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New Fossil Fish Discovery Suggests Color Vision at Least 300 Million-Years-Old

fish fossil

Image credit: Fossilized Acanthodes bridgei with eye tissues intact / Tanaka et al., Nature Communications

Just like human beings, the visual system of fish is dependent on the retina’s light-sensitive receptors known as rods which are twilight vision and cones responsible cones for daylight vision.

Based on examination of 300-million-year-old fish, scientists have found the fossilized rods and cones for the first time ever.   They have published their latest research in the recent edition of Nature Communications and such findings demonstrates  that these visual receptors, namely color vision, have existed  in vertebrate eyes for that long as well.

Compared with calcified lenses of some crustaceans and trilobites, most parts of the vertebrate visual system are not well-preserved in the fossil record. Although vision might  have seen for 520 million years at least, soft tissue in both the eye and the brain would become decayed so rapidly, in normal case it would happen within 64 and 11 days after death respectively.

Gengo Tanaka and his team from Kumamoto University has examined the remains of a fish called Acanthodes bridgei which is well-preserved in the Upper Carboniferous Hamilton Formation in Kansas. According to the report by Science, being buried in oxygen-low sediment right after dying such fish remained in the condition that could prevent microbes from being decayed on all its tissues. This species is regarded as the last common ancestor of modern jawed fishes including sharks and all bony fishes. This fish became extinct nearly 250 million years ago at the end of the Permian. With a long, streamlined body with spines, such fish would possibly swim in shallow, brackish waters like Rhinogobius, a fish that can be seen today with similar sized eyes.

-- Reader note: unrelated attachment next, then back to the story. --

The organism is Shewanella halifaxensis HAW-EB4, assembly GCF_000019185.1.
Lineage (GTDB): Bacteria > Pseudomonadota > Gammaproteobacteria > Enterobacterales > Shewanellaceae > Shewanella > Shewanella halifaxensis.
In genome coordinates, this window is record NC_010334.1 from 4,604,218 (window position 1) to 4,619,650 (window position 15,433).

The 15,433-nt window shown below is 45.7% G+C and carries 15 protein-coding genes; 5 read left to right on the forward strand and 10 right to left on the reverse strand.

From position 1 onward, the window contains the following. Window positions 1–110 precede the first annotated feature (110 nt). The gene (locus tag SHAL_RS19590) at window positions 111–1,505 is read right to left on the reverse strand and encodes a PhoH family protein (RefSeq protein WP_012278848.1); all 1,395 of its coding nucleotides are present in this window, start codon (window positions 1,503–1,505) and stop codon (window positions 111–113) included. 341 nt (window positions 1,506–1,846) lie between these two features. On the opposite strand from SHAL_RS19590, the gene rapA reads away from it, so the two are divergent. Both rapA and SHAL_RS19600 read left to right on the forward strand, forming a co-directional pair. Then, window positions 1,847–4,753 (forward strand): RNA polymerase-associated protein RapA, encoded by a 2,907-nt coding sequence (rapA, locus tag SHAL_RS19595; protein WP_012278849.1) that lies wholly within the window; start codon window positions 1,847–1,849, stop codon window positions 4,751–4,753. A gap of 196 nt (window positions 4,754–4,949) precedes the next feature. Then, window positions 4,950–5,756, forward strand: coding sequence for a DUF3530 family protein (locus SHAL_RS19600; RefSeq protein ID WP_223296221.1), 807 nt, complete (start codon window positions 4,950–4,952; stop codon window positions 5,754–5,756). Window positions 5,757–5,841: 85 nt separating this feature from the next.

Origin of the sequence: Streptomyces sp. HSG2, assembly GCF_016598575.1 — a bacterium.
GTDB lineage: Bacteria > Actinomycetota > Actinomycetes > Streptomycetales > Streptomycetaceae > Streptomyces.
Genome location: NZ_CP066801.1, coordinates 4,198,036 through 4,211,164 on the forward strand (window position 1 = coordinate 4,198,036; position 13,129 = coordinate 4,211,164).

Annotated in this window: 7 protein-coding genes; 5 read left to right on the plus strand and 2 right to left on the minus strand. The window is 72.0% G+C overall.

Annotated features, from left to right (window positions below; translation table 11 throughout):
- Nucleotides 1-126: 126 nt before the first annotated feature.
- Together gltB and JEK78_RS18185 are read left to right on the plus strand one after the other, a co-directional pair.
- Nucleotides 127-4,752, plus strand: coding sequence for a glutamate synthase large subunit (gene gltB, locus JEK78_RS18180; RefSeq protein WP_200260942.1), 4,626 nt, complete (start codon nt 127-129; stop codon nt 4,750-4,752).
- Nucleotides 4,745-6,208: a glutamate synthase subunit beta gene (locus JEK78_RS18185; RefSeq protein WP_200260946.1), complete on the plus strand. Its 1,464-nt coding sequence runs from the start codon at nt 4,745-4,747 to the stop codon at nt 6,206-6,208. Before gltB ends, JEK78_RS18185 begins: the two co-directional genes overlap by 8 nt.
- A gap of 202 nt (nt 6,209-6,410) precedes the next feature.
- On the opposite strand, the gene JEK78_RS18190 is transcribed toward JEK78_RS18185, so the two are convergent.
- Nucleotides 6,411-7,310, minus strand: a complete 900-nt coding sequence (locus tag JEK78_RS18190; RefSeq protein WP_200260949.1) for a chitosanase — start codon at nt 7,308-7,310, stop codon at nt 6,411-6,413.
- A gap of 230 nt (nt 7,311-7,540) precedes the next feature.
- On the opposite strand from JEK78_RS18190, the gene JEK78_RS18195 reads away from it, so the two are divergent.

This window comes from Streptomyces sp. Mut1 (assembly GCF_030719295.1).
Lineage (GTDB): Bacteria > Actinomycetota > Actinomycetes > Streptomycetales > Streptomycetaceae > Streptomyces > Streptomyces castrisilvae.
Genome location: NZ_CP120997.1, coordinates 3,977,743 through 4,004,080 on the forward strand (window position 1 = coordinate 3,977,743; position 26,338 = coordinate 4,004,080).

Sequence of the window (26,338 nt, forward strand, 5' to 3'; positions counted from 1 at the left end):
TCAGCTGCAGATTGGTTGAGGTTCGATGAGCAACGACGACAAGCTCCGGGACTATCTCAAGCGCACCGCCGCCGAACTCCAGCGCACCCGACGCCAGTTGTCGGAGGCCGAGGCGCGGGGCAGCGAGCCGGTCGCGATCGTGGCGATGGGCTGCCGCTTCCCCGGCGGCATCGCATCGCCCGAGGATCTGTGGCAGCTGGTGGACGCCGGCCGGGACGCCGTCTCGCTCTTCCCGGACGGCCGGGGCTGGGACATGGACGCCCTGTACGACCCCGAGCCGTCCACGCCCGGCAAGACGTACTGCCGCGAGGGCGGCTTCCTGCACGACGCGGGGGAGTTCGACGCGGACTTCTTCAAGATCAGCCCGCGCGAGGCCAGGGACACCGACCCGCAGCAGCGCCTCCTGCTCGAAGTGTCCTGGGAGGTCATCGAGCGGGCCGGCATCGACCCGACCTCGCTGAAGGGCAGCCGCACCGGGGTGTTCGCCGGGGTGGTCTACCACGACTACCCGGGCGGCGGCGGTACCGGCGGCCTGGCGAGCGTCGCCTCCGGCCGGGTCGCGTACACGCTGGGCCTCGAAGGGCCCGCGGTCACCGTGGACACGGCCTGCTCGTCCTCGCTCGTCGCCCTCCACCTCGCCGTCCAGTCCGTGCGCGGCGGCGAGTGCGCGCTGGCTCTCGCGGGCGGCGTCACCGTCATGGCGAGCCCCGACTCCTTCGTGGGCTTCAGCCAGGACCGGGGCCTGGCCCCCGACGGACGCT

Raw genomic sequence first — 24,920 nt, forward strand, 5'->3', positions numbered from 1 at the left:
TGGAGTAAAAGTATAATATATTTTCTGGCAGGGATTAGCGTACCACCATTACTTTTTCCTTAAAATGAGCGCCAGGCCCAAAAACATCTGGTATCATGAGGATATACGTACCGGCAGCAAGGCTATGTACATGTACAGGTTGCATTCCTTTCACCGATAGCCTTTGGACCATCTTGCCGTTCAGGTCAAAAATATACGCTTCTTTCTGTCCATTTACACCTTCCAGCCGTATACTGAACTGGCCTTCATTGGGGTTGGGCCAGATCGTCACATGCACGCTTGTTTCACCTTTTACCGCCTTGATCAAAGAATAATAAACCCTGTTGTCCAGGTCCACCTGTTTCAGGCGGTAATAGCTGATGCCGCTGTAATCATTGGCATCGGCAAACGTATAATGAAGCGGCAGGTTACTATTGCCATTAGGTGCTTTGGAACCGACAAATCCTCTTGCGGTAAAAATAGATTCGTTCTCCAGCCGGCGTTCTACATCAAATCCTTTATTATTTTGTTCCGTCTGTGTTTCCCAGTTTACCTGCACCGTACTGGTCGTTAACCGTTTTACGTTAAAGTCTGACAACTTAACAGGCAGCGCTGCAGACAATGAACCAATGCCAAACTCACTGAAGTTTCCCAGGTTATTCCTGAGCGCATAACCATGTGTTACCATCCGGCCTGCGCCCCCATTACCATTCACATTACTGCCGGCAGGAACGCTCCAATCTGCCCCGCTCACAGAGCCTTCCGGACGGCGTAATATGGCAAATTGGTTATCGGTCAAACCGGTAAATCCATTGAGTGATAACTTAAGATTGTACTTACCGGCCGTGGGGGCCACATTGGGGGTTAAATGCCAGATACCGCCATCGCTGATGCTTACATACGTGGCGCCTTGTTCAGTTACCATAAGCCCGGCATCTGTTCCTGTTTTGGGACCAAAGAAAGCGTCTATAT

To the surprise of researchers, the original color and shape of its dark brown eumelanin (a light-absorbing retinal pigment) were well-preserved. At the same time, scientists also discovered the mineralized rods and cones, that means that it is more likely for the fish to see in color. That would be vital for it to look for food and identify predators in water which was shallow and light-penetrating as well. Therefore, based on these newest these findings, it is suggested that retinomotor activity which is known as light-dependent vision today should have existed as early as 300 million years ago.

Journal reference: Tanaka, Gengo, et al. “Mineralized rods and cones suggest colour vision in a 300 Myr-old fossil fish.” Nature communications 5 (2014).

Source: Science

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